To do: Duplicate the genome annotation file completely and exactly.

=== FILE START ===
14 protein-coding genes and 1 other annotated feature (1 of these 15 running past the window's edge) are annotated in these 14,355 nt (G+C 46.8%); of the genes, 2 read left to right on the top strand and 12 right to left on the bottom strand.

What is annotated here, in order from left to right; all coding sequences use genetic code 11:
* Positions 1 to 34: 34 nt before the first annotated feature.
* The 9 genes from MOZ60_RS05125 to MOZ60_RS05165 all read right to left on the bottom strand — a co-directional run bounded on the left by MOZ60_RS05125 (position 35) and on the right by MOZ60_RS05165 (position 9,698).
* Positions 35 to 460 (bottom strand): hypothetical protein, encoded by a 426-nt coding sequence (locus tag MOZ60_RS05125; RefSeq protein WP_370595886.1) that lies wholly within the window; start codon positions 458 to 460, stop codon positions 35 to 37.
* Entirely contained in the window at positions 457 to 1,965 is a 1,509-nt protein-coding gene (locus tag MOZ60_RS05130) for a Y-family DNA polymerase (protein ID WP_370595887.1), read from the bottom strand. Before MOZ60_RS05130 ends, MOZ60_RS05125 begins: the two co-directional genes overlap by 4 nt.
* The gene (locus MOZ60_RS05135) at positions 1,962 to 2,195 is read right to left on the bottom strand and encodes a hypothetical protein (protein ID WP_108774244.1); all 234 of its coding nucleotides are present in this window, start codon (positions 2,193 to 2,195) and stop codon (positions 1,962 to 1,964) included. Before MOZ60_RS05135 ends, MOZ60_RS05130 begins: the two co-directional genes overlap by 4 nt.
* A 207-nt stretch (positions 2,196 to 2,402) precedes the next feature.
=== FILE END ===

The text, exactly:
14 protein-coding genes and 1 other annotated feature (1 of these 15 running past the window's edge) are annotated in these 14,355 nt (G+C 46.8%); of the genes, 2 read left to right on the top strand and 12 right to left on the bottom strand.

What is annotated here, in order from left to right; all coding sequences use genetic code 11:
* Positions 1 to 34: 34 nt before the first annotated feature.
* The 9 genes from MOZ60_RS05125 to MOZ60_RS05165 all read right to left on the bottom strand — a co-directional run bounded on the left by MOZ60_RS05125 (position 35) and on the right by MOZ60_RS05165 (position 9,698).
* Positions 35 to 460 (bottom strand): hypothetical protein, encoded by a 426-nt coding sequence (locus tag MOZ60_RS05125; RefSeq protein WP_370595886.1) that lies wholly within the window; start codon positions 458 to 460, stop codon positions 35 to 37.
* Entirely contained in the window at positions 457 to 1,965 is a 1,509-nt protein-coding gene (locus tag MOZ60_RS05130) for a Y-family DNA polymerase (protein ID WP_370595887.1), read from the bottom strand. Before MOZ60_RS05130 ends, MOZ60_RS05125 begins: the two co-directional genes overlap by 4 nt.
* The gene (locus MOZ60_RS05135) at positions 1,962 to 2,195 is read right to left on the bottom strand and encodes a hypothetical protein (protein ID WP_108774244.1); all 234 of its coding nucleotides are present in this window, start codon (positions 2,193 to 2,195) and stop codon (positions 1,962 to 1,964) included. Before MOZ60_RS05135 ends, MOZ60_RS05130 begins: the two co-directional genes overlap by 4 nt.
* A 207-nt stretch (positions 2,196 to 2,402) precedes the next feature.